Parent

Parents’ Corner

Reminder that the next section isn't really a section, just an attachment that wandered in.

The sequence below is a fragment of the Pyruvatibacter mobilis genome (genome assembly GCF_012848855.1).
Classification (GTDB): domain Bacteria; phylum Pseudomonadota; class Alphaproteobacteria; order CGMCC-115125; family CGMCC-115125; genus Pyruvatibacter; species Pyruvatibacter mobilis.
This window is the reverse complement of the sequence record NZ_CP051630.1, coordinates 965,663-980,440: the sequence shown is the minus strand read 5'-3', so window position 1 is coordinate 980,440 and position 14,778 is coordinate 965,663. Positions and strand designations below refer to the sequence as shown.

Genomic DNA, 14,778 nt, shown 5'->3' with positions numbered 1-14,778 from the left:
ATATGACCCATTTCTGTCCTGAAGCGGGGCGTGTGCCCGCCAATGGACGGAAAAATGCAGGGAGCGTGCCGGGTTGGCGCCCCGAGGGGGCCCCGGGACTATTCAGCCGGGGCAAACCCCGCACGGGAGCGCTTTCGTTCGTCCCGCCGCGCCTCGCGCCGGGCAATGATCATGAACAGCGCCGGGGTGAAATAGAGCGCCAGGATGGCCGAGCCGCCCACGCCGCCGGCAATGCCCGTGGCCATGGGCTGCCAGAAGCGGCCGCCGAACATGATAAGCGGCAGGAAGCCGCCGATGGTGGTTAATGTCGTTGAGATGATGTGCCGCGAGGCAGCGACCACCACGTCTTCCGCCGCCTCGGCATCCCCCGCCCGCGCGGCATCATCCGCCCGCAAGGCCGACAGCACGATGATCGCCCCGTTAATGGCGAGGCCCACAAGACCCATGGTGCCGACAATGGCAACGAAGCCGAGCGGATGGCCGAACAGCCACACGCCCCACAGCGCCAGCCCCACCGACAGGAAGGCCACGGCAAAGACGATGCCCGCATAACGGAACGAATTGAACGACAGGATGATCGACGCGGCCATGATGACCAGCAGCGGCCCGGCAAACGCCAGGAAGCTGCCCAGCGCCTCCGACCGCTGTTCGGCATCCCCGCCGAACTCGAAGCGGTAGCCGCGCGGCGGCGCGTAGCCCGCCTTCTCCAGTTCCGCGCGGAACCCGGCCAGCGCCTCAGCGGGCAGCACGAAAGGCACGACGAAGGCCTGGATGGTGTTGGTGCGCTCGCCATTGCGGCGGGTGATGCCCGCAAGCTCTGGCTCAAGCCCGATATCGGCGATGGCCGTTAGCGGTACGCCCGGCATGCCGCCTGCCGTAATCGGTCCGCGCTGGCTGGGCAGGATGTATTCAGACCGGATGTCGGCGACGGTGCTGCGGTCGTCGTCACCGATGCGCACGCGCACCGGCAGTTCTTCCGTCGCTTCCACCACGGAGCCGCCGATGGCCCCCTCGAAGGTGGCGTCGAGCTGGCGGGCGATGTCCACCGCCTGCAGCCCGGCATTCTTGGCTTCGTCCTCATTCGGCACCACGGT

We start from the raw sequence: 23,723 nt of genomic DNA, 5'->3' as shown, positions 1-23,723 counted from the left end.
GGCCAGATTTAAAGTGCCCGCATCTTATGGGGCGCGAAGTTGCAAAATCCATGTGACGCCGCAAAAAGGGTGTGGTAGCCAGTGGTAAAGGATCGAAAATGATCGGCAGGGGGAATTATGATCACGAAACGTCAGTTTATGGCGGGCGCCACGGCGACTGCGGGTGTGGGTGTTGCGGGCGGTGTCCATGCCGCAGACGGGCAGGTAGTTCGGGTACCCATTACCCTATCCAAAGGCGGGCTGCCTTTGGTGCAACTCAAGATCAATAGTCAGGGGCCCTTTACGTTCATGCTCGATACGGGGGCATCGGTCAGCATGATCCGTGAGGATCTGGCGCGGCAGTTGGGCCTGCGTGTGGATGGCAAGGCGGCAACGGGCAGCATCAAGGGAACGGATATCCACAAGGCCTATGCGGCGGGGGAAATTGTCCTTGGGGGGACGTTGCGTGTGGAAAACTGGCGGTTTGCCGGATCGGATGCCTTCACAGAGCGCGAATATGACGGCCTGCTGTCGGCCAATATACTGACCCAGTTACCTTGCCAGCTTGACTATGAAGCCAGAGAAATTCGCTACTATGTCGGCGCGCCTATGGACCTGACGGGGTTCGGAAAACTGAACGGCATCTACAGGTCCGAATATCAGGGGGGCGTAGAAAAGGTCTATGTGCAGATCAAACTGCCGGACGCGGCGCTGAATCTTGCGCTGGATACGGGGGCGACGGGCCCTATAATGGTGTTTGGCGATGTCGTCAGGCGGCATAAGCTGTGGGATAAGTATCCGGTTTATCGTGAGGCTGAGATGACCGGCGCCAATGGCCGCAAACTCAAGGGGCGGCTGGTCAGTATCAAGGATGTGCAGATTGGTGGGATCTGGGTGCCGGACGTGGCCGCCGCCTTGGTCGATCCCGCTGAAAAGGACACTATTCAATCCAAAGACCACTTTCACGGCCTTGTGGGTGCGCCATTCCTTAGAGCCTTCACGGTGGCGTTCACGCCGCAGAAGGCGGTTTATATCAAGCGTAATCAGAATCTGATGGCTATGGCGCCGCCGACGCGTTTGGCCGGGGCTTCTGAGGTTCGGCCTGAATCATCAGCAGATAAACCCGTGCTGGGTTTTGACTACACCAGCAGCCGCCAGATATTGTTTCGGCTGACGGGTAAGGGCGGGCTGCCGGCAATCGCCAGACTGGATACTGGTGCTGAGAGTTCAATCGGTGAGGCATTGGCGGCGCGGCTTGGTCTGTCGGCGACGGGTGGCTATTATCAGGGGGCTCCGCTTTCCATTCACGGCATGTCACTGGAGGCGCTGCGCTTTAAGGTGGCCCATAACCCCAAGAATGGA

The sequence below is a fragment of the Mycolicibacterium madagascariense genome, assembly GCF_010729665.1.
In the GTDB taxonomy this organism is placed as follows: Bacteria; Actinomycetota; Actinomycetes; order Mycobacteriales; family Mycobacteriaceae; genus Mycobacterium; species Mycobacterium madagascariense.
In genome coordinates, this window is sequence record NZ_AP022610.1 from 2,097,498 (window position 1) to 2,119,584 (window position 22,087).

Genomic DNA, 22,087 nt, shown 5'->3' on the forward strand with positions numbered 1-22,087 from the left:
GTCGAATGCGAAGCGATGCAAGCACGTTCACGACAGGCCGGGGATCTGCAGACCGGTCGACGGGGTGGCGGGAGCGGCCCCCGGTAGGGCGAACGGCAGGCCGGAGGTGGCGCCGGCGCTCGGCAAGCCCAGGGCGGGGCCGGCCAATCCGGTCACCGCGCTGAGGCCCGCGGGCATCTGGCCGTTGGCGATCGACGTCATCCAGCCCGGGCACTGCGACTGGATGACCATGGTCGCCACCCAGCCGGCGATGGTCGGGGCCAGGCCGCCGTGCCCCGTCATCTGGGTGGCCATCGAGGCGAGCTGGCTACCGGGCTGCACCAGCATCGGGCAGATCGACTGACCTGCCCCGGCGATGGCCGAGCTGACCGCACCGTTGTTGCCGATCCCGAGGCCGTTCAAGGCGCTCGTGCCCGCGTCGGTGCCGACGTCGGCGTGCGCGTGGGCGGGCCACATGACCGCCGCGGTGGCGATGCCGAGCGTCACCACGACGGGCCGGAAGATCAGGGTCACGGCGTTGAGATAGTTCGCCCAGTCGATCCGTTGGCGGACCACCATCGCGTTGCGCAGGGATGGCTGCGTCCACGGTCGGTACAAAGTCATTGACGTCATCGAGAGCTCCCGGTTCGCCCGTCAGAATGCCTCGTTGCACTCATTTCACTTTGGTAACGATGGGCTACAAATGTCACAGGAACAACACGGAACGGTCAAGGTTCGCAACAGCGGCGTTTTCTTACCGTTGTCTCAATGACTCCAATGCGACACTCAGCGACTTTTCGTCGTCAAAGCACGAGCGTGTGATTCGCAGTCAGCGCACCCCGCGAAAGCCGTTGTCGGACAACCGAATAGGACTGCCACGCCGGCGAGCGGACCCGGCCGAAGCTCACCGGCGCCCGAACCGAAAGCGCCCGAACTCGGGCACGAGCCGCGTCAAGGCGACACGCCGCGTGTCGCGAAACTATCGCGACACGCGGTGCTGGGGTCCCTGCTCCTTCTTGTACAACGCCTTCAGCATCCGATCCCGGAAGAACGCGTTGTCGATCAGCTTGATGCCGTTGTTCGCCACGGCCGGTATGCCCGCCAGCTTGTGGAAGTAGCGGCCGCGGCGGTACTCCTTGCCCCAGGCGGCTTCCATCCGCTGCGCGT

Erica Lazzaro, Current Parent and Alumna In sitting to write this post I considered one of the first rules of writing- know your audience.  Since I think, you are a lot like me, a discerning woman or man about town, who can smell a sales pitch and marketing fodder from a mile away, I know what you are thinking.   A testimonial from a current parent, alumna and (gasp) member of the board, holds as much weight as a paid advertorial. When I read school testimonials, yes, I am interested in all the positive experiences and outcomes the parents or other stakeholders have with the school, but I am also interested in how the school staff and administration handles the challenges- big, medium and small- of a Jewish day school environment.   In my case the small to medium ones include my children’s occasional behavioral challenges, a difference in opinion in handling an interaction, or whatever else day in day out comes with having school-age children. Not only does the school proactively reach out when there is something worth calling home or writing home about involving my children, if I have a question or feedback, I can interact directly with the teachers, staff and anyone in the administration- and so can any parent.  Because my children spend most of their waking hours at school, having this open and direct communication is important, and something that is very present at Gross Schechter Day School.   Coffee Talks with Head of School Randy Boroff, regular requests for parent feedback, and, of course, one-on-one interactions with teachers and staff, are all evidence of the same. Gross Schechter Day School does more than check boxes on the academic program.  I am not embarrassed to admit that I will quickly be out of my depth with my son’s math and Hebrew homework, and I love it!   I do not question my children being more than just prepared for what lies ahead in their academic careers. But what school doesn’t at least have a tag line that includes “academic excellence”? You would look twice at a school that did not include it as part of the school’s mission. Point being-  it is a given and expected. But here again, lasting impressions from this school year (so far) are the LOVE of reading that has been instilled in my first grader. Whether he is reading “at level, below level, above level” is not the focus- it is instead that he is READING.  The aftercare teachers telling me at pickup about the ruach that my daughter sings English and Hebrew songs for Kabbalat Shabbat. The fact that my children are learning Yoga and mindfulness, as I am learning the same. I get teary eyed watching poised eight graders deliver D’var Torahs (summarizing the Torah portion of the week) in front of a dozen strange adults at a meeting (plus their kvelling parents).  Whether or not they are natural public speakers is beside the point, the preparation and respect paid to exercise, as demonstrated through their poise and delivery, at a time when many 12 and 13-year-olds would choose to focus and value different things, gives me comfort in what lies ahead for my children as they approach their storied middle school years. My children have found their place, they leave for school happy and come home happy. Moreover, my husband and I have found our place too, in the Schechter community. Jumping into a group of new people and trying to make connections doesn’t come naturally to me.  At Gross Schechter though, my husband and I quickly formed those connections, thanks in no small part to the facilitation by the school through social opportunities, circulation of a class roster, open house events and more. Just as with any new situation, you have to be an active participant to influence a positive outcome- friends and a support network do not just fall in your lap. Nor should they- it is more meaningful when you help shape it.  This means showing up at the variety of class specific events, social opportunities and volunteer activities.  My husband and I both work full time, but that does not exclude us from participating and contributing. Although I have many affinities with Gross Schechter, at the end of the day, my husband and I want what is best for our children.   A school where they can thrive and be challenged and supported, where we as parents and adults feel similarly included and supported.   And we have found that here, at Gross Schechter Day School.   

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